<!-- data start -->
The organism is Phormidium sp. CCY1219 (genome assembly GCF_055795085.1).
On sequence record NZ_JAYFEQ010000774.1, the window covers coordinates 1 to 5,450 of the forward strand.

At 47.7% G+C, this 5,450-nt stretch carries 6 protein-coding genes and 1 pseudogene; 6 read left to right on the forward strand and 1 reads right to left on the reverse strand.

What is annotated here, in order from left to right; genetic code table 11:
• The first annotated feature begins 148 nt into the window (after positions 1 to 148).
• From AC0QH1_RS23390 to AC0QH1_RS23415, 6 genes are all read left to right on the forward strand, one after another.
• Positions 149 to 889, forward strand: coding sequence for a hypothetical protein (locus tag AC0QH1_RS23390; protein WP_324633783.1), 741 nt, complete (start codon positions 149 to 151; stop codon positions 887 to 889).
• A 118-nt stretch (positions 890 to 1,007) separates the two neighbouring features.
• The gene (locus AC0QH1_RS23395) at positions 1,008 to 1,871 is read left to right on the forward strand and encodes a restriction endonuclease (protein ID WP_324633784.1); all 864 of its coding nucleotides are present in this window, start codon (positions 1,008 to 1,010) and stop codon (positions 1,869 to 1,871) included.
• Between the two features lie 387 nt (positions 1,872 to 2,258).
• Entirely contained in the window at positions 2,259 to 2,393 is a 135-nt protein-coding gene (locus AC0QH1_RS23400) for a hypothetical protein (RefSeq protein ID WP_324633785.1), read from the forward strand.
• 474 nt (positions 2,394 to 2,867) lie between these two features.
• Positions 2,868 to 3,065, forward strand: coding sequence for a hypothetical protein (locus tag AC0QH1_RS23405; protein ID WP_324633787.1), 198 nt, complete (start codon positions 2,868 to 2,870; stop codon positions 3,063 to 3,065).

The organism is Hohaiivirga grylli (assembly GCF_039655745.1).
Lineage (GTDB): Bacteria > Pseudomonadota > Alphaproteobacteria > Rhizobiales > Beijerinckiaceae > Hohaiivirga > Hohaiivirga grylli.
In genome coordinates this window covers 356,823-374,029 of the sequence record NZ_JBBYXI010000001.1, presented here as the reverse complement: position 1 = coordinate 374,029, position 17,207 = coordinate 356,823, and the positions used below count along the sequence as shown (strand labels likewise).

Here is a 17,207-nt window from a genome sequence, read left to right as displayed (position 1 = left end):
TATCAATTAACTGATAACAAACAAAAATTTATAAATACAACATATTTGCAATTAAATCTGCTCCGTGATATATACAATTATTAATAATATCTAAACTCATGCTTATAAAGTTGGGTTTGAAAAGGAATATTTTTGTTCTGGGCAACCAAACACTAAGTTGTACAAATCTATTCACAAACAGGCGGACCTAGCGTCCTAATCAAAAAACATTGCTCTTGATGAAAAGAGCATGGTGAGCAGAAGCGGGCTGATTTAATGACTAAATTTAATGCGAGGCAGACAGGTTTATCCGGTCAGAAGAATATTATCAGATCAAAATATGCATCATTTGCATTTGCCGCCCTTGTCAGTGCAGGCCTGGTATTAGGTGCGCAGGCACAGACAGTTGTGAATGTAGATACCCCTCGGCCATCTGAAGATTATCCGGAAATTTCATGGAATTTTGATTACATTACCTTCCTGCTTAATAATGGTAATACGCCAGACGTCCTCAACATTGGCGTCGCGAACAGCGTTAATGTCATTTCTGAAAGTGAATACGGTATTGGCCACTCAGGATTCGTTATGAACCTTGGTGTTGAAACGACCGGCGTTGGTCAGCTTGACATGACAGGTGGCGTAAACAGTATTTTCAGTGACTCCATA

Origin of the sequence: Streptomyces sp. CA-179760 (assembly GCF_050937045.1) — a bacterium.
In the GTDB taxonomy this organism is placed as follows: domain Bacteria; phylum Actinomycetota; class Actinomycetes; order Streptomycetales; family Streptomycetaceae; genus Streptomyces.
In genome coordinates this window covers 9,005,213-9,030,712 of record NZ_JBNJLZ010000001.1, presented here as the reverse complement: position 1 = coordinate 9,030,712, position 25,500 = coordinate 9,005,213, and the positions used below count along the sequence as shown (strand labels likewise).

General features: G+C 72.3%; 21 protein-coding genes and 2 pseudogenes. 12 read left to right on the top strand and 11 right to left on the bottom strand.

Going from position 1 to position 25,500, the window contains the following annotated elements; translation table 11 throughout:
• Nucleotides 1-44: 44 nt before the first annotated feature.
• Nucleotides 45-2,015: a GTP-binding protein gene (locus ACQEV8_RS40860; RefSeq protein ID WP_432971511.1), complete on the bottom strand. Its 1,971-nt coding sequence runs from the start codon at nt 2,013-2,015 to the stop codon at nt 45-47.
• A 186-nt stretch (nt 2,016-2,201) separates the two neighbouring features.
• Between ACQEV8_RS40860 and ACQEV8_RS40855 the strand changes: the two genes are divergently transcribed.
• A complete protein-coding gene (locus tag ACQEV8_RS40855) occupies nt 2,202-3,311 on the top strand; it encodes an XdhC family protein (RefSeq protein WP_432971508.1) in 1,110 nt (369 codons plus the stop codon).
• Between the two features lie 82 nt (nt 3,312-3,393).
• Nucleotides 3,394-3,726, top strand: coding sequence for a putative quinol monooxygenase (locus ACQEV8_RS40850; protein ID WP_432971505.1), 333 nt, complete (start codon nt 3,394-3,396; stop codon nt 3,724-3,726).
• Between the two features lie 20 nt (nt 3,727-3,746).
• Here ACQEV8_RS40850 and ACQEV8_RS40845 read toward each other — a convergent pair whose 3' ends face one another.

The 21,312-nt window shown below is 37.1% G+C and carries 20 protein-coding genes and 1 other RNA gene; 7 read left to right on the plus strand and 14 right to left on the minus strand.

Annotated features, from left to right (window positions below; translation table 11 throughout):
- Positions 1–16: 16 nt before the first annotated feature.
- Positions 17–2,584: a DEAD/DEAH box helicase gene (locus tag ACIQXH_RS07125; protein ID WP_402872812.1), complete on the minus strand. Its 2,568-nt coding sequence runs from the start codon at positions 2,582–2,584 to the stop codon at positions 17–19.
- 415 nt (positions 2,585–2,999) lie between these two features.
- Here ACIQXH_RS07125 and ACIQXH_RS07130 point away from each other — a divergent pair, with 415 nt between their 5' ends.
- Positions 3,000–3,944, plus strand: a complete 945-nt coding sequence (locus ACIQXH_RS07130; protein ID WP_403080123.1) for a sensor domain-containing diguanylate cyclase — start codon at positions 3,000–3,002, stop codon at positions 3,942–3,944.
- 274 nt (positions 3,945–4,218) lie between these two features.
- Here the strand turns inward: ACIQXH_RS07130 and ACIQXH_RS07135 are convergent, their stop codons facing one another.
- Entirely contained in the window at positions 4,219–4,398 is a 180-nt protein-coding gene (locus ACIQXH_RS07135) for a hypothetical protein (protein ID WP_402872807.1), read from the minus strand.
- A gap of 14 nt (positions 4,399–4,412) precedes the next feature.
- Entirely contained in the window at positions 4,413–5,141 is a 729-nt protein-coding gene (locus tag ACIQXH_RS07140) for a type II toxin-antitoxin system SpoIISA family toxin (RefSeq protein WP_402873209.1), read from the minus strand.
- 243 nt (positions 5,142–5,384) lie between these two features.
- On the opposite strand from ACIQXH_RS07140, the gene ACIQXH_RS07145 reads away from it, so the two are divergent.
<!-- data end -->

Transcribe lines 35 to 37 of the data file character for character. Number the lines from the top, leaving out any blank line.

- Positions 1–16: 16 nt before the first annotated feature.
- Positions 17–2,584: a DEAD/DEAH box helicase gene (locus tag ACIQXH_RS07125; protein ID WP_402872812.1), complete on the minus strand. Its 2,568-nt coding sequence runs from the start codon at positions 2,582–2,584 to the stop codon at positions 17–19.
- 415 nt (positions 2,585–2,999) lie between these two features.